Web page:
But the main reason the deal worked is because direct payments and opportunities for trade were sufficient to offset lost smuggling revenues for the regime and its patronage networks. Those with close ties to the regime, including Qaddafi’s sons, were directly involved in trafficking, providing protection, and running detention centres.7

My research has involved a series of visits to Brussels to discuss fieldwork findings. EU Parliamentarians, members of the Council of Europe, and rights groups consistently stress that they’ve brought the situation to the Commission and Member States’ attention. Human Rights Watch offered a detailed account of the impacts of the deal in 2009. The scale of journalistic attention now makes any claims to ignorance absurd.

EU personnel who work on migration and border issues are intelligent and knowledgeable people who actively follow journalistic and scholarly debates. As unpalatable as it might be, the need for solutions outweighs concerns of their impacts. As one senior civil servant in the Council who worked closely on ministerial negotiations on migration dialogues told me in 2015:

Of course the Commission and Council knew what Italy was up to with Libya. […] Every Member State has the right to enter into bilateral relationships and to control their borders and no state would dare to transgress this right. The difference in the EU is we have a common interest in controlling external borders. Do academics believe that they don’t discuss these plans in the Council? Who would say no? France, the UK, Germany? Better the migration is managed in North Africa than in Calais. Can you imagine? Calais is an unregulated refugee camp in France, right out in the open, with NGOs offering humanitarian aid. Its two hours from [Brussels]. It’s a total embarrassment.

Suggesting policy alternatives might begin with the fact relying on dictators to stem migration opens the EU to blackmail. Qaddafi sought to leverage Europe’s exposure through what Kelly Greenhill calls “Coercive Engineered Migration”.8 In 2010 he visited Rome and delivered an infamous ultimatum after demanding €5 billion per year to keep irregular migrants at bay. Standing beside Italian PM Berlusconi, the architect of the “Friendship Pact”, Qaddafi warned:

Tomorrow Europe might no longer be European, and even black, as there are millions who want to come in […] What will be the reaction of the white and Christian Europeans faced with this influx of starving and ignorant Africans […] We don't know if Europe will remain an advanced and united continent or if it will be destroyed, as happened with the barbarian invasions.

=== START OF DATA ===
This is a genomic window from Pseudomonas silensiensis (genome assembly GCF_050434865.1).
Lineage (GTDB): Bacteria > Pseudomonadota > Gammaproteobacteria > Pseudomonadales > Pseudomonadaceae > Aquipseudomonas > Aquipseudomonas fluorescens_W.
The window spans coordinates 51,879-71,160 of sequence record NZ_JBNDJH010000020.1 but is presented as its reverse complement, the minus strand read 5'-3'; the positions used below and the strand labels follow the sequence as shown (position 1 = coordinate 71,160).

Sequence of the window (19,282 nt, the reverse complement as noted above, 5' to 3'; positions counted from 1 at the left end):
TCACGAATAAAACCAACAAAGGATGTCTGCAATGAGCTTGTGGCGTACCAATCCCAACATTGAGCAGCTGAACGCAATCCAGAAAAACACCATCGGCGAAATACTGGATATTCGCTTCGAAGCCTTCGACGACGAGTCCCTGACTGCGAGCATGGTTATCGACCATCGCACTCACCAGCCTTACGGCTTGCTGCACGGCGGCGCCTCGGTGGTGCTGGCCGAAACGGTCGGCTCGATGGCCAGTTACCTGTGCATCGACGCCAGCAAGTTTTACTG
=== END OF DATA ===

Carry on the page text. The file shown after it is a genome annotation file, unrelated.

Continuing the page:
Toppling Qaddafi in 2011 has proved a grave mistake from the perspective of stopping irregular migration. Europe is now confined to working with unreliable militias in the fractured Libyan state. As the same civil servant from the Council told me:

Everyone knows we have to do something. It’s a crisis and we’re making decisions like it’s a crisis. Libya is anarchy. ISIS is there, and Italy is still trying to make deals. [EU foreign policy chief] Mogherini wants to pick a group and make concessions. Think of it: pick some Islamist rebels, probably full of people from the Qaddafi regime, who we just killed, recognize them, and pay them to stop the boats. That is the plan! Now it seems like a dream to have a strong dictator you could make a deal with.

Indeed, the EU seems to be grasping at straws and paying off smugglers who continue to operate. In 2014 Libyan Army brigades “diverted” materiel and weapons from the Tripoli International Airport destined for the EU Border Assistance Mission. A 2015 report from the UN Security Council Panel of Experts on Libya noted that trafficking networks are “embedded within Libyan armed groups controlling territory along the smuggling routes.” Controls on Libya’s southern borders rely on cooperation with militias who run the smuggling rings.

In March 2017 the Commission, EEAS, and representatives of eight Member States met with the internationally recognized Government of National Accord (based in Tripoli) in Rome to sign a commitment for sending €90 million in support to the Interior Ministry and Coast Guard. The deal included yet another plan to set up camps for asylum processing “in full respect of peoples’ rights.” The EU directly funds the Directorate for the Combat of Illegal Immigration (DCIM), which runs 29 detention facilities associated with human rights abuses.